What follows is a good way to begin an interview with any candidate for the Sixers' general manager position.
1. Find a conference room that has a white board hanging on the wall. If you cannot find a room with a white board, then find a white board and put it in a room. If you cannot transport it by yourself, ask your friends to help. If you have no friends, try one of those hand-held numbers that Amy Adams used to talk to the aliens in Arrival. Sam Hinkie may have left one behind from his conversations with Jerry Colangelo (just don't wear the orange hazmat suit).
2. Once you have procured the whiteboard, usher the candidate into the room and invite him to sit down.
3. Uncap a dry erase marker and write down the following names in a list: 1. Kevin Durant. 2. Kawhi Leonard. 3. Klay Thompson. 4. Kyrie Irving.
4. Keep the dry erase marker (still uncapped) in your hand.
5. Look the candidate in the eye as he reads the names.
6. While maintaining eye contact with the candidate, take the dry erase marker (still in your hand) and slowly draw a line through each one of the names in your list, like Steve Buscemi in Happy Gilmore, without the lipstick.
7. Invite the candidate to stand up. Hand him the dry erase marker (and the whiteboard, if you have opted for the hand-held model).
8. Sit down in the candidate's seat.
9. Hold out your hands in the direction of the candidate (palms up), give him your gravest look, and say to him, "Now, what are our options?"
There is a strong likelihood that the question in that final step is the one that will determine the upper bound of the Sixers' potential over these next five-to-10 years. And, thus, there is a strong likelihood that the success of whoever they hire to oversee the construction and development of their roster will hinge upon his ability to answer it. There are lot of traits that a chief personnel executive must have, from an eye for talent to an understanding of player value to the ability to communicate with folks above and below him on the chain of command. But given the Sixers' current situation, one can argue that the most important quality that any new hire must possess is a creative, analytical mind capable of developing a short-to-mid-term blue print for a team that currently does not have an obvious way forward.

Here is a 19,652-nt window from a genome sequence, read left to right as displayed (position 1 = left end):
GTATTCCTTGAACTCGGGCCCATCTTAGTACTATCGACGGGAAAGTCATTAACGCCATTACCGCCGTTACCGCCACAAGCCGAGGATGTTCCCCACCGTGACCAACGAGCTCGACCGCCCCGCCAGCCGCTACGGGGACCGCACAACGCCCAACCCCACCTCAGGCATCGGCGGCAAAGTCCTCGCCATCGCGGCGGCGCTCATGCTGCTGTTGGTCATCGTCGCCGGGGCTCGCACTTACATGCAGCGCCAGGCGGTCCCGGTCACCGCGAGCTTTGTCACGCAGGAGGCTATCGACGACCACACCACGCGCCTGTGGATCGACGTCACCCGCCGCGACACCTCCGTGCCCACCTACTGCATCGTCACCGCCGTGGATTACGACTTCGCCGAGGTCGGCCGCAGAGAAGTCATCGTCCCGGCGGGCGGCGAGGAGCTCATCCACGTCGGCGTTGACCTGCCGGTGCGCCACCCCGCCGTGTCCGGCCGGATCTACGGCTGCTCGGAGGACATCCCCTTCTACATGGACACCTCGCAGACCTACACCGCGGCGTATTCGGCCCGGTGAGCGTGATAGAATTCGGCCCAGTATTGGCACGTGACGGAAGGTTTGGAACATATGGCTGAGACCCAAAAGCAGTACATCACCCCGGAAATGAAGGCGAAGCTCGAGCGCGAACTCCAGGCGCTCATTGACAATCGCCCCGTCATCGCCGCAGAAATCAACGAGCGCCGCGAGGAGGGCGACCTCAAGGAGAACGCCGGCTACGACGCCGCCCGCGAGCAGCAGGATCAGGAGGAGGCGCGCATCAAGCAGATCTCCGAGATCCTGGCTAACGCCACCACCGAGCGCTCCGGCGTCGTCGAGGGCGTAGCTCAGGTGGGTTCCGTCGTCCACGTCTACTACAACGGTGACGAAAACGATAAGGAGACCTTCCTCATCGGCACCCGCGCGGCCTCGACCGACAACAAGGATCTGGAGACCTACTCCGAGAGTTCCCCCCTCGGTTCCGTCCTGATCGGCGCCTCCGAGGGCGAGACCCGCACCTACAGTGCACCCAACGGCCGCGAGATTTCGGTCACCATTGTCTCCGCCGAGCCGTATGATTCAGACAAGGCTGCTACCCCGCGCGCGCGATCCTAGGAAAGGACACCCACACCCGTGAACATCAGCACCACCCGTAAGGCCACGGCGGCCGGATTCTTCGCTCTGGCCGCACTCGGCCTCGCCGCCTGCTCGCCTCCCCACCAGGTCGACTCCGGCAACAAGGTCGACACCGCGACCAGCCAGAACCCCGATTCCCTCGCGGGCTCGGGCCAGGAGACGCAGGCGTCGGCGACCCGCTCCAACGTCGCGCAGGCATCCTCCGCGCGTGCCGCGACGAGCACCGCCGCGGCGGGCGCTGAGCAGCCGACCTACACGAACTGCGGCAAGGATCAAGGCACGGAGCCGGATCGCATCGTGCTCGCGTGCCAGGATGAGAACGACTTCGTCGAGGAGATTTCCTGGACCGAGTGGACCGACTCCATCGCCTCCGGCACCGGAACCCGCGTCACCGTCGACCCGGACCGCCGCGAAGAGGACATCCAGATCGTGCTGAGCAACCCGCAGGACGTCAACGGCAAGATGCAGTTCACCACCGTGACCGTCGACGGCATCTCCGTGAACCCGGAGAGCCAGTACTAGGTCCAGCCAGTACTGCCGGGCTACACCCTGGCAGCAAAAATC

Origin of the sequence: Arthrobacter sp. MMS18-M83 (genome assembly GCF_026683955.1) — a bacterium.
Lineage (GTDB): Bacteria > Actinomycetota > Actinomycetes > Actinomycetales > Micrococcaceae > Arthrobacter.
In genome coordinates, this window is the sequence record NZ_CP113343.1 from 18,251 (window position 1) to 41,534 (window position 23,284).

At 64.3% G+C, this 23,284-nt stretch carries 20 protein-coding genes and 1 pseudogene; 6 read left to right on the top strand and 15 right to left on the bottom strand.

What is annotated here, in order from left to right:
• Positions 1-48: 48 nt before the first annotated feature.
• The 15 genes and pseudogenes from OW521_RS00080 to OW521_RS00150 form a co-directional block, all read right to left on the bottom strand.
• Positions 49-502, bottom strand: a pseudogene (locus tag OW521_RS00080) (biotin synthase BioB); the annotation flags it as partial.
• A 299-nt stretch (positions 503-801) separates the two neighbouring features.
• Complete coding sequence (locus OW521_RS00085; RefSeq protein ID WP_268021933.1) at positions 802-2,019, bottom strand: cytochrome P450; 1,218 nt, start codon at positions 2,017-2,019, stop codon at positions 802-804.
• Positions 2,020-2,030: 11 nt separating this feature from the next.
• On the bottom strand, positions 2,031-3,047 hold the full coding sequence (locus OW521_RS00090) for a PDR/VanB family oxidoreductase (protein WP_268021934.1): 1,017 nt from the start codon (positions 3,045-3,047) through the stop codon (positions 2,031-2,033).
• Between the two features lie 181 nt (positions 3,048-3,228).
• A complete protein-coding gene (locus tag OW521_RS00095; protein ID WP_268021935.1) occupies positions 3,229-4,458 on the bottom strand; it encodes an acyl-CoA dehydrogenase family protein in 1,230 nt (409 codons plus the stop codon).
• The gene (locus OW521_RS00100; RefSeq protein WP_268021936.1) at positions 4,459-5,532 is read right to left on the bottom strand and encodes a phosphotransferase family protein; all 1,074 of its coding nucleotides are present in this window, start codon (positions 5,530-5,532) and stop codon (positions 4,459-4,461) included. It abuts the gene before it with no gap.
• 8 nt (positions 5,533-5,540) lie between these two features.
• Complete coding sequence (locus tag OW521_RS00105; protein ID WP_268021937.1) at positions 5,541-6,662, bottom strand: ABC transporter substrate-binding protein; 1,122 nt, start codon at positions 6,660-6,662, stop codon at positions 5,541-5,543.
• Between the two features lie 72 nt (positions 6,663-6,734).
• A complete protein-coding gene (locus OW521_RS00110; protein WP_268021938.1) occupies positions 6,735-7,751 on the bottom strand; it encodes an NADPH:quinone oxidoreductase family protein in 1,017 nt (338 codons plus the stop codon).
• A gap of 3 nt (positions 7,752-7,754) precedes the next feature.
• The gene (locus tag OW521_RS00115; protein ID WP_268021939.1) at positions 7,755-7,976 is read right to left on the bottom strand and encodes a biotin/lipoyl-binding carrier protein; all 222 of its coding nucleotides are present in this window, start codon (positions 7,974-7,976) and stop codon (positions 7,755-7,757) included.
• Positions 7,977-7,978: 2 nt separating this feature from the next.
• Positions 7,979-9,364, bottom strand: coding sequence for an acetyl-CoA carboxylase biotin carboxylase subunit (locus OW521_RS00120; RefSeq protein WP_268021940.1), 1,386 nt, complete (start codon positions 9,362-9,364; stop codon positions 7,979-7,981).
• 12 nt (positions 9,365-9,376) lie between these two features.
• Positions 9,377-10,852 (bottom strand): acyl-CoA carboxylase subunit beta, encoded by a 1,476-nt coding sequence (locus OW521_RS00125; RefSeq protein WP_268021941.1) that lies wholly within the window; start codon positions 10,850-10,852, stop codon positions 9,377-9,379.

After an offseason in which the Sixers struck out on their goal of adding an elite player to one of the NBA's most promising young rosters, the organization suddenly finds itself on the clock, with a window to add external talent that will be significantly smaller by the close of next year's free-agent signing period.
At this point, the only certainties are two:
1. Embiid and Simmons will combine for $35.4 million of a projected $109 million in cap space in 2019-20.
2. That number will jump to approximately $56.5 million in 2020-21, the first year of what we have to assume will be a max contract extension for Simmons.
The key variable is the Simmons extension. Because the Sixers own his Bird Rights, they can go over the salary cap when signing him to an extension. That means that, in order to maximize their available payroll, they will need to be as close to the cap as possible before signing Simmons to an extension. Simmons is eligible to sign an extension next October, which means the ideal scenario is for the Sixers to be as close to the cap as possible by the end of next summer's free-agent signing period.
There are lots of different ways to look at the actual dollar amounts involved. For our purposes, the simple point is this: the Sixers have a lot of money to spend before the start of the 2019-20 season, and the No. 1 job of the new general manager will be deciding on the optimal way to spend that money.
The Sixers' experience this offseason reinforced a complicating reality. Having money to spend is one thing. Finding a qualified player who is willing to take that money is another.
There is a scenario in which the Sixers could sign two of Durant/Leonard/Thompson/Irving to $70 million in Year 1 salary while shedding the rest of the contracts on their books via trade, leaving them with $105.4 million against a $109 million cap and the opportunity to fill in most of the rest of their roster with the minimum-salary acquisitions allowed to teams once they reach the salary cap.
The more likely scenario is that next year's free-agent market leaves the Sixers in a position similar to where they found themselves this year, coping with the realization that Philadelphia is not a destination city. While it is not impossible that someone like Thompson or Leonard will choose to sign here, the Sixers cannot proceed as if that is the most likely outcome. Instead, they need to hire the executive who is most capable of identifying and executing a plan that does have a make-or-break bidding war as its foundation. That could require the addition of an elite or soon-to-be-elite player via trade. It could require the identification of players in the less-than-elite free-agent tiers who might still be championship-caliber components of a lineup that features Embiid and Simmons (Khris Middleton? Tobias Harris?). It will definitely require an accurate evaluation of the current roster, most notably with regard to the futures of Markelle Fultz and Dario Saric, the latter of whom is eligible for an extension at the same time as Simmons.